Depression is a psychosomatic disorder which afflicts the whole physical and mental structure. The nervous system, the network of endocrine glands, the muscular system of the body, sleep patterns and appetite are all disrupted. A recent study revealed that 2 to 4% of all Americans require medical treatment for depression every year, and that 1 in 8 will suffer from severe depression at some stage in life. Studies from European countries and Australia present similar findings. Clearly, depression is one of the most common illnesses, although it sometimes remains undiagnosed for years. According to many doctors, depression, in its many physical and mental guises, is the most common problem encountered in medical practice. Nor is the impact of this disease on the sufferer alone, but it has far reaching effects on family members, friends and colleagues as well.
Depression is equally common in both women and men. The most likely sufferers belong to two groups:
Depression may present itself in diverse ways. It may be hidden or masked, both to patient and doctor. Many people deny that they are depressed because they do not feel 'sad', but the disorder has far more diverse symptoms than a simple lowering of mood. Frequently it presents itself as a physical illness which is vague and difficult to explain on purely physical grounds.
Some of the common symptoms of depressive illness are listed below, but not all these features will be present in every depressed patient.
Three distinct types of depression reactions are recognized, but they frequently complicate one another.
A depressive reaction is considered to be a normal event following a loss in life. It may last for 8 to 10 weeks and does not require medical treatment. When it persists beyond this, it may become a depressive illness. In the recently bereaved, who have been deprived of a close relative or family member, insomnia, sadness, despair, anger, guilt, restlessness and increased physical complaints are part of the normal grieving reaction. These persist for a few months. If symptoms continue and an aura of hopelessness and sadness continues to surround the sufferer, then abnormal depressive illness is present.
Such a depressive illness usually runs a course of between 6 and 12 months. It may become chronic and last for years.
Medical management of depression is largely symptomatic at the present time. Doctors rely on anti-depressant drugs including the tricyclic anti-depressants and the monoamine oxidase inhibitor group, to temporarily elevate the patient's mood. However, soon after these drugs are discontinued, the depression usually descends as before. Also, the drugs have troublesome side-effects which increase with time of usage.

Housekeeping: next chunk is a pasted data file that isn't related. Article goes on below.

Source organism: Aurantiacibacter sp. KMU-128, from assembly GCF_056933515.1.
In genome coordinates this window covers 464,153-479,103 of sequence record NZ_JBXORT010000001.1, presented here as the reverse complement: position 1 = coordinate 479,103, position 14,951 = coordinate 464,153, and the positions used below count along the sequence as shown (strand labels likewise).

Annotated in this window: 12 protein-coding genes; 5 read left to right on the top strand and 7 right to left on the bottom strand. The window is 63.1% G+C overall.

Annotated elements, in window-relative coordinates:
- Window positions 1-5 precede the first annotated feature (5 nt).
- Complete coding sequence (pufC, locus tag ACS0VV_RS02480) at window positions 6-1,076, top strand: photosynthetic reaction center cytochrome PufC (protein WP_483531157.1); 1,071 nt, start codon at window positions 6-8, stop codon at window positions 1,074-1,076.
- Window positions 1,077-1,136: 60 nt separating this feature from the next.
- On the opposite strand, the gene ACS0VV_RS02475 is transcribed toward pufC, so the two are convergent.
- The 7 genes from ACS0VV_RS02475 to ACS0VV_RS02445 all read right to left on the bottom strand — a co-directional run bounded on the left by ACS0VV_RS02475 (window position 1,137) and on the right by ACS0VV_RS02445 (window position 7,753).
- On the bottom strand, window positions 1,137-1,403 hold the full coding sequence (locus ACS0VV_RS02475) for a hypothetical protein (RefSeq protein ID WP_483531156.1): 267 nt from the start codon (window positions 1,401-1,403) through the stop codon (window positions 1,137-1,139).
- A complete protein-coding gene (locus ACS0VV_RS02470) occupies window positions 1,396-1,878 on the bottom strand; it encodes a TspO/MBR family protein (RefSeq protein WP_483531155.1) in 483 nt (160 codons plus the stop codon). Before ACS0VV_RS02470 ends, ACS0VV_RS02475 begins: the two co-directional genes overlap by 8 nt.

Severe depression may be prescribed electroconvulsive shock therapy (E.C.T.) in which a short, high-voltage electrical shock is applied to the brain. This is a major procedure which profoundly alters the state of the patient's memory, recall and other capacities, at least for some days or weeks. It offers temporary relief of overwhelming depression, and is often the only remedy for severely depressed patients in whom suicide seems a real and likely possibility. It has the advantage that the depressive mood is elevated immediately, whereas anti-depressant drugs must be taken for 3 weeks before reliable blood levels are attained and elevation of depression occurs. Psychotherapy has also been utilized for some depressed patients, but with limited success. At present, medical cure of depressive illness remains elusive.
Yogic practices effectively alleviate depression. Even the deepest depressive states and illnesses respond to yogic therapy, but this should be undertaken during a residential stay in an ashram where qualified yogic therapy is available.
Both asanas and pranayamas are taught, concentrating on those practices which build up levels of physical and vital energy.
Anti-depressant drugs are discontinued and the sufferer is engaged in karma yoga. This is the second fundamental practice learned by sufferers from depression.
According to yogic science, depression occurs when there is no objective in life and no engagement for the mind. It occurs especially after retirement, when many people do not know how to fill in the extra time because they have no social, cultural, artistic or spiritual interests. So, they just end up sitting idly, wasting time. But how long can one just keep sitting? It may go on for one or two years, but during this time, the mental faculties are undergoing a process of degeneration through disuse and the nerves themselves begin to atrophy. This is nervous depression.
If such a person comes to an ashram, practices some specific asanas and pranayamas in the morning, and karma yoga during the day, they invariably pick up and feel fine within a few days. Their symptoms go into a rapid remission. As therapy continues, the sufferer gradually learns to recognize and cope with depression, and counteracts its influence upon his daily behaviour. In the ashram, he is given a busy schedule and a lot of different tasks, according to his capacities and attributes. He is given a lot of worries and responsibilities but not of his own. It is disinterested service, performed without personal motive, without attachment. The tasks are performed with all sincerity, but. they do not affect the deeper realms of the personal emotions and spirit. In this way depression is transcended in ashram life; and physical, mental and emotional energies are awakened and restored. Karma yoga is a major part of the therapy program for depression.